Definitely Wizkid will be on top of my list. I also have Wande Coal, an amazing vocalist. I had lot more international people to look up to because that’s where I was and because I also Deejay and I had quite some performances in Cyprus. This really got me close to some of the biggest names in Europe back then.
You’ve been exposed to two different music industries, which is northern Cyprus and Nigeria, where would you say you have the opportunity of doing better?
Doing better will definitely be Nigeria because of the kind of influence and connection my family has. And sgain, because at the end of the day, this is where it is happening. This is where the world is looking at in terms of music. This is the sound that people are looking for this point. But a part of me is still influenced by dance music and that comes to me a lot easier than the Nigerian sound. But in terms of where I would do better, it’s definitely here.
Is there a way your background is having some influence on your kind of music?
Definitely, I will say so. The thing is I, unfortunately, I didn’t learn Yoruba while I was growing up and that has been a bit of difficulty translating my sound into something more Nigerian. If you listen to my type of songs, they already sound western, they sound international. The lingua would’ve been like a tool to bring it back home. Now, I have to hire like three to five songwriters to help me fix in these things and make the sound more Nigerian so to speak. And that has been challenging. At the same time, if not for my background and what I have gone through, I will not be able to have that international sound that I currently have.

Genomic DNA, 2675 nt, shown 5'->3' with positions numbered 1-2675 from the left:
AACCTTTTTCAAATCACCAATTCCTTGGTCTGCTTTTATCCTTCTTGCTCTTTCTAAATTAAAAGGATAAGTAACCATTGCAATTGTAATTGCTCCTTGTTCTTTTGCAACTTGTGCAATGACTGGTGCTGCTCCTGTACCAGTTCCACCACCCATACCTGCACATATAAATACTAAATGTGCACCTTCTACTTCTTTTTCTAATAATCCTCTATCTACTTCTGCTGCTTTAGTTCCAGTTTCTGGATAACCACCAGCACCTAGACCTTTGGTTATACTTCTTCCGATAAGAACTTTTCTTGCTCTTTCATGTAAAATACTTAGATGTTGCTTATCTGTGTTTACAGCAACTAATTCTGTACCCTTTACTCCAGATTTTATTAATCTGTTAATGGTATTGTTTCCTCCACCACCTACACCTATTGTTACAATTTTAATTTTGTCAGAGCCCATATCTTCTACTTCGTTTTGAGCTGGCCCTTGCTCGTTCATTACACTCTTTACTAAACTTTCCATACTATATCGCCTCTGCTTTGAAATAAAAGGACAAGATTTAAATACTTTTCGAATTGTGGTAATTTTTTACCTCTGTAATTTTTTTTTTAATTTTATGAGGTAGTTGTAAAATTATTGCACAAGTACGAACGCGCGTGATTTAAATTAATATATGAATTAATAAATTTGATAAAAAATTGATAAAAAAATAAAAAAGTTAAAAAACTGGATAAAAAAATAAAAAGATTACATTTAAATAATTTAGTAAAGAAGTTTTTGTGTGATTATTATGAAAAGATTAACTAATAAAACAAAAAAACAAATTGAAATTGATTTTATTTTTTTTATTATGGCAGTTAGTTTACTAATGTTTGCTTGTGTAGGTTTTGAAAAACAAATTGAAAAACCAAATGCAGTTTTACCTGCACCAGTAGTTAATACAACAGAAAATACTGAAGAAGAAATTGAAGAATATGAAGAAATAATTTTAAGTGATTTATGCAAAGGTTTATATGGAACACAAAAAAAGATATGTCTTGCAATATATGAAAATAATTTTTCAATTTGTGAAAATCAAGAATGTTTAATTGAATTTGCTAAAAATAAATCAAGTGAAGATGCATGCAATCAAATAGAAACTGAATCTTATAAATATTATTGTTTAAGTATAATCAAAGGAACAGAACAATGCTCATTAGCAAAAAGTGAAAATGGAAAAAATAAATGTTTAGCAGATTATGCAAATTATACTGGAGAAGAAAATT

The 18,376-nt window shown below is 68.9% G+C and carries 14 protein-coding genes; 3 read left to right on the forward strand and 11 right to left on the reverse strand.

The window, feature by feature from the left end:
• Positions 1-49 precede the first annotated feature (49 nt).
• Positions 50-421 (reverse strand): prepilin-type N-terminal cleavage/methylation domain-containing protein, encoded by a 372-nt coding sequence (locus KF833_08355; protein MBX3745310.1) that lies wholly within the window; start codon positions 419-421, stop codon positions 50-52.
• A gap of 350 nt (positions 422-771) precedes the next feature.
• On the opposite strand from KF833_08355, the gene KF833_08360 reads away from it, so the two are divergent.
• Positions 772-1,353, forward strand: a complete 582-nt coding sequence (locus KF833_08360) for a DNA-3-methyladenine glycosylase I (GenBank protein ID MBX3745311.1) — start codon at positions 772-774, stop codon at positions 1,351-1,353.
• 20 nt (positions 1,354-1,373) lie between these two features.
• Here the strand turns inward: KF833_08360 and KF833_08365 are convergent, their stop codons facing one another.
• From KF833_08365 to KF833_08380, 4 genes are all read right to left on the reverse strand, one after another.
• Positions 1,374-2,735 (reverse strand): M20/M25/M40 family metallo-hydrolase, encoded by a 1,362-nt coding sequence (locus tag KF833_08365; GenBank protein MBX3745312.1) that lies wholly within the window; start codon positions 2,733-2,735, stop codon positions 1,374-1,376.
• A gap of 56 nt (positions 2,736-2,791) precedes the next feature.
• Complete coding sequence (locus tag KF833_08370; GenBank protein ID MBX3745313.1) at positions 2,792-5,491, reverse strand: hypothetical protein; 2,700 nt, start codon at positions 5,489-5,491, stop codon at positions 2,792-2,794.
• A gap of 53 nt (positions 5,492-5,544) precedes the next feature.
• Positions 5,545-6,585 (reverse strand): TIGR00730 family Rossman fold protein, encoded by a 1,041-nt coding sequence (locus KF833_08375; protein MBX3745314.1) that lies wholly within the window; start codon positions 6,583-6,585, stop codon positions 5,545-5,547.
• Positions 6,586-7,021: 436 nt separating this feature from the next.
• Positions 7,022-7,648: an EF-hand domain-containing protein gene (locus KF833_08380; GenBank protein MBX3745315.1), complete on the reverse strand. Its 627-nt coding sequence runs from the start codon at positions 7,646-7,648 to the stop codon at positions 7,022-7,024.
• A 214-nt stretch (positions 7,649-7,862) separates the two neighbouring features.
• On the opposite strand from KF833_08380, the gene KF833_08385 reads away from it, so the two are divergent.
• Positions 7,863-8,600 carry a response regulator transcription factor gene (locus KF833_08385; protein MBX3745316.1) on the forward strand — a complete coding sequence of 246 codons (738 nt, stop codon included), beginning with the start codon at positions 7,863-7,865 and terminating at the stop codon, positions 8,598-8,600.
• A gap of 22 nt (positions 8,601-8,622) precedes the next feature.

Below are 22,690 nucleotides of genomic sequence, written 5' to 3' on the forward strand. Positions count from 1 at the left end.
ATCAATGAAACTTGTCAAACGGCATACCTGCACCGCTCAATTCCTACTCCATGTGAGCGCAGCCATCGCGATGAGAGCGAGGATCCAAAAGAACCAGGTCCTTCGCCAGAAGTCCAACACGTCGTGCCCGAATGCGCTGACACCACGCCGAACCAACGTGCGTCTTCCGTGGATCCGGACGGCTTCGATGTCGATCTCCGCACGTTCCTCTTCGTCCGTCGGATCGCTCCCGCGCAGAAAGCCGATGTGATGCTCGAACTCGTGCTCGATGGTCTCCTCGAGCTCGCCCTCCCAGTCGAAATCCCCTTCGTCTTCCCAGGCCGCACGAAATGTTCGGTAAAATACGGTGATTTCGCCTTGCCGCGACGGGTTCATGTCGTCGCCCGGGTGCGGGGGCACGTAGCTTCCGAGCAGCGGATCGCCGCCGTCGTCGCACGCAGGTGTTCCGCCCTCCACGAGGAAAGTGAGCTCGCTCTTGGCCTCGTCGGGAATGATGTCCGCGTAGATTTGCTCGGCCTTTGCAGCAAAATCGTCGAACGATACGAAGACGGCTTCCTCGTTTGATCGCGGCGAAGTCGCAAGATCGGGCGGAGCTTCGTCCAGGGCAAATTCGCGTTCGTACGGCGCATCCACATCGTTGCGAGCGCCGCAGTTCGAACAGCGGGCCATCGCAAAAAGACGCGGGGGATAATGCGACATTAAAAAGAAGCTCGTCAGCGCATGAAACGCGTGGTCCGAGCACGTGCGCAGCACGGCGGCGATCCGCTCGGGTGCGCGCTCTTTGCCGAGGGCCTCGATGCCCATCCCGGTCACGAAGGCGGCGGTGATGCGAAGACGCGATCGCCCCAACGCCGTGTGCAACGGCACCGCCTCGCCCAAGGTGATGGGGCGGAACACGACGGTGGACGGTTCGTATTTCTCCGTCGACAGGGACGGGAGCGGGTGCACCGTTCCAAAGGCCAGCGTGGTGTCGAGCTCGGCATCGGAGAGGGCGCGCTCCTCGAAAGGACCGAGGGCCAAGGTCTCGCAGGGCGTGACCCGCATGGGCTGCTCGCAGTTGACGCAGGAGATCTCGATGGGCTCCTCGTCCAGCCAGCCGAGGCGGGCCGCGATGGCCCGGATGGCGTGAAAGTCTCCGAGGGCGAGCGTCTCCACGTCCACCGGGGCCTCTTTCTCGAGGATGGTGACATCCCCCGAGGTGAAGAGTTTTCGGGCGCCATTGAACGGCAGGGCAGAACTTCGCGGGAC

So, what’s next for you?
Honestly, my plan is to be a big name. The thing is I love being a Deejay, I love to perform. I love to sing, and it’s amazing what I can do, but at the same time, my plan or goal is that, when you hear Captain E, like if I’m having my concert, I want people to come, see a massive character, I want to deejay, perform and just let people enjoy themselves and have fun.
Let’s have your full names
Alright, I am Mathew Johnson Ekeinde III. My Yoruba name is Babasegun Babatunde and my Edo name is Omokwa.
What formed your stage name Captain E?
My dad, he’s been a huge influence. Growing up as a kid, I and my brother wanted to fly so bad, I’m sure my dad would be very angry now because my brother now is into video directing (laughs). So as kids, my dad would take my brother and I out on flights, so in the cockpit, we’ll watch him turn all these knobs, say his name, ‘Captain E speaking’ and I was very intrigued and that helped my career a lot, shaping the theme and the idea behind the name. So, I literally stole my dad’s name. Captain Ekeinde.